Monday, January 29, 2007
Help Me Howard: Rats
All right, here is a thought for you as you sit in your warm comfortable apartment: As you watch TV, a rat comes strolling across the floor. After you jump up or scream or grab a stick and beat it to death, what do you do next to make sure it doesn't happen again? Or can you do anything at all if you live in a rat-infested building? For the answer, let's call Help Me Howard with Patrick Fraser.
WSVN -- If you walked into your apartment and saw a rat strolling through the house, maybe crawling out of the kitchen sink -- or imagine one sliding behind your coffee pot -- odds are you would not say, "Wow, look! I have wildlife."
Enjoli Morris: "It's scary, it's nasty."
Enjoli didn't exactly see the rodent in her apartment until they met.
Enjoli Morris: "I opened the door, it shot out across my foot, and it bit me."
Now, it happened so quickly that she is not certain if the varmint bit her or scratched her -- she just knows that it left a bleeding mark.
Enjoli Morris: "Either way it's still nasty. A rat bit me or scratched me or touched me in my own home."
And the rat or mouse -- I don't have a degree in "rodentry" -- did not get away with it.
Enjoli Morris: "It ran into another closet in the bathroom. It was a rat. I killed that rat."
Now, realizing that rats and mice can multiply quicker than a calculator can, Enjoli bought some traps.
Enjoli Morris: "And laid down the glue traps. As soon as I laid down that glue trap in the kitchen another one jumped out."
Two dead in about two minutes.
Then she grabbed her son and went to the hospital.
Enjoli Morris: "I told them I got bit by a rat. Then they gave me a tetanus shot and put me on antibiotics."
Enjoli has lived in this North Miami apartment for just a couple of months. She says she saw a rat outside but never expected anything inside, so she complained to her landlord.
Enjoli Morris: "I told her I have rats, she didn't seem to buy it, and she didn't jump up. She was like, 'Well what do you want me to do?'"
Enjoli told her she wanted to move to a different apartment where rats did not reside. The landlord said, "We only have one unit available, and you have to pay $300 to transfer."
Enjoli Morris: "She said, 'Yeah, you have to pay the transfer fee, and you have to hurry up. There is somebody else that wants the apartment.'"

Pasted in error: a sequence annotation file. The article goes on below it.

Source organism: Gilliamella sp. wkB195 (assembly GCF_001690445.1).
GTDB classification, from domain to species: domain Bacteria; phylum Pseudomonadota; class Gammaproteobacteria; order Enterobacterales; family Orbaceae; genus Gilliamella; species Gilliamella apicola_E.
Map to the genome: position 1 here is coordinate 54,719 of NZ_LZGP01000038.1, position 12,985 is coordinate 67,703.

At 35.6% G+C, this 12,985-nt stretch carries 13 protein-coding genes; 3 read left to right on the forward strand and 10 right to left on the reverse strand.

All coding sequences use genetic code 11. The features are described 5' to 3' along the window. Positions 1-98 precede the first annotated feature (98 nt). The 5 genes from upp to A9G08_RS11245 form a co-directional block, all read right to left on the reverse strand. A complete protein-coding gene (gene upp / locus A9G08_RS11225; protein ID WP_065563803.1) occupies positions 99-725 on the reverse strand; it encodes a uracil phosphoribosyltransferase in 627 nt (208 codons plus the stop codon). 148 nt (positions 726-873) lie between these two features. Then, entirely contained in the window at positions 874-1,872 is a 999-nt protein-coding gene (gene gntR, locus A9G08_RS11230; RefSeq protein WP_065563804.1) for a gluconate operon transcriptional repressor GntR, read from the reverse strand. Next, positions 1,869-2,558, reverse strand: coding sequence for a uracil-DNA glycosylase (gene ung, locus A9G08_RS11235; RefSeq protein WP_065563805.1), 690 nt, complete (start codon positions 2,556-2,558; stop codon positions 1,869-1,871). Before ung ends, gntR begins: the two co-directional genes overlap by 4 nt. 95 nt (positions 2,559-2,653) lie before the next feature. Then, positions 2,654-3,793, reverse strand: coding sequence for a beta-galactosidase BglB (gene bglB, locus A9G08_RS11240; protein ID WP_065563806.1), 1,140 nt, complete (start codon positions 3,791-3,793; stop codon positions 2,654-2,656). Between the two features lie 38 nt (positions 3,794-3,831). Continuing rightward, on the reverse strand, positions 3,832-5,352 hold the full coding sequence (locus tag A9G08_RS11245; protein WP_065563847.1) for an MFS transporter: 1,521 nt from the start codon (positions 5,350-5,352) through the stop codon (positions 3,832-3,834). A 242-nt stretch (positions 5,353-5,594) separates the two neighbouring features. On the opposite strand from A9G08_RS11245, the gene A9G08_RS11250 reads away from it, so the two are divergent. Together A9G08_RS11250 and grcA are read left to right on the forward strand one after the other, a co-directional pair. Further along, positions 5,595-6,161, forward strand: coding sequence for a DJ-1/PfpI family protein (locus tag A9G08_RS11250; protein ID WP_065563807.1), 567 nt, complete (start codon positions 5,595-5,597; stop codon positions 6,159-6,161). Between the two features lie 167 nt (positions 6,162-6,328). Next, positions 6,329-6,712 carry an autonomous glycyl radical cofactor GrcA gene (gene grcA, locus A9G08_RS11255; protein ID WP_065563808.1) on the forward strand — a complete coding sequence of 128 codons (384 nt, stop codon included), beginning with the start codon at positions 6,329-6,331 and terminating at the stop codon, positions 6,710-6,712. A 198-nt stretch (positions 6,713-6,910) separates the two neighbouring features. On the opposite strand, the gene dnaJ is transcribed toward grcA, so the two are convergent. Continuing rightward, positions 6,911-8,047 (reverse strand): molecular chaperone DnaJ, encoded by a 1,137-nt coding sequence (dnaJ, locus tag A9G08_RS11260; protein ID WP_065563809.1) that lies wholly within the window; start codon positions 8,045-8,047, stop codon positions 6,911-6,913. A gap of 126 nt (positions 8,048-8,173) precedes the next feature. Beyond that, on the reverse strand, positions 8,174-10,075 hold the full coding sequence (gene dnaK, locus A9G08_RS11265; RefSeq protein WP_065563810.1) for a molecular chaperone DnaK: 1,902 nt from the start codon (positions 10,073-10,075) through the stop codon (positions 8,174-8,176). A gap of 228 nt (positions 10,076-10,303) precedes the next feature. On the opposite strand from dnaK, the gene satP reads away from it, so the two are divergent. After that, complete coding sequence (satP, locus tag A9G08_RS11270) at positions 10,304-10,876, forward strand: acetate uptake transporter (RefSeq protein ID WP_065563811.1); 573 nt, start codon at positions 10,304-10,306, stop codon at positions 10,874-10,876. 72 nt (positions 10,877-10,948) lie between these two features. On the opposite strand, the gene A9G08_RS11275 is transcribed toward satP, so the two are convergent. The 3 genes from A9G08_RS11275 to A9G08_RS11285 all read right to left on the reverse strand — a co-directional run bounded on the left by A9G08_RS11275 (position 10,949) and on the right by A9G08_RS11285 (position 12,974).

Apparently there is a big demand to get that apartment, but Enjoli was not going to pay $300 to join that rat race. Instead, she now wants to be let out of her lease and leave because she can't stand to be in here.
Enjoli Morris: "I come here, I get my clothes, I go to my mom's house because I don't want to see any more [rats]. I don't want to see anything else."
But since she has a lease, does she have to share a place with a few rats and mice? Let's bring in that fellow from Help Me Howard.
Howard Finkelstein: "A tenant does not have to live with vermin, whether it's rats, mice or roaches. But you just can't break your lease and leave. You have to send a letter giving them seven days to fix the problem. If they don't, you can break your lease and get your deposit back."
After I called the landlord, he sent an exterminator the next day.
He also told me they looked at the apartment and did not see any rats or mice.
And the landlord added, 99 percent of his tenants know that if they have roaches or rats, they are to call the exterminator themselves.
Enjoli was part of the one percent that didn't know.
And Howard says there is one more thing every renter needs to know...
Howard Finkelstein: "If you have problems, don't fight the battle alone. If it's a serious problem, like no hot water or vermin contact, contact your City or County Code Enforcement or the health department, and let them put pressure on the landlord as well."
In fact, Enjoli called the City of North Miami and they did check out her building. She says she will not hesitate to complain, for her son's sake.
Enjoli Morris: "I don't want him seeing anything like that. I mean he is only a year, but I don't want him seeing anything like that."
Patrick Fraser: "If you have to send your landlord a seven-day letter, make sure you send it certified mail. And if the problem isn't corrected within seven days, legally you can move out and get your security deposit back, and if they correct the problem you have to honor the lease."
Oh, rats ... A problem's infested your home? Don't let them trap you. Contact us -- between a reporter and a lawyer, we know all about vermin.
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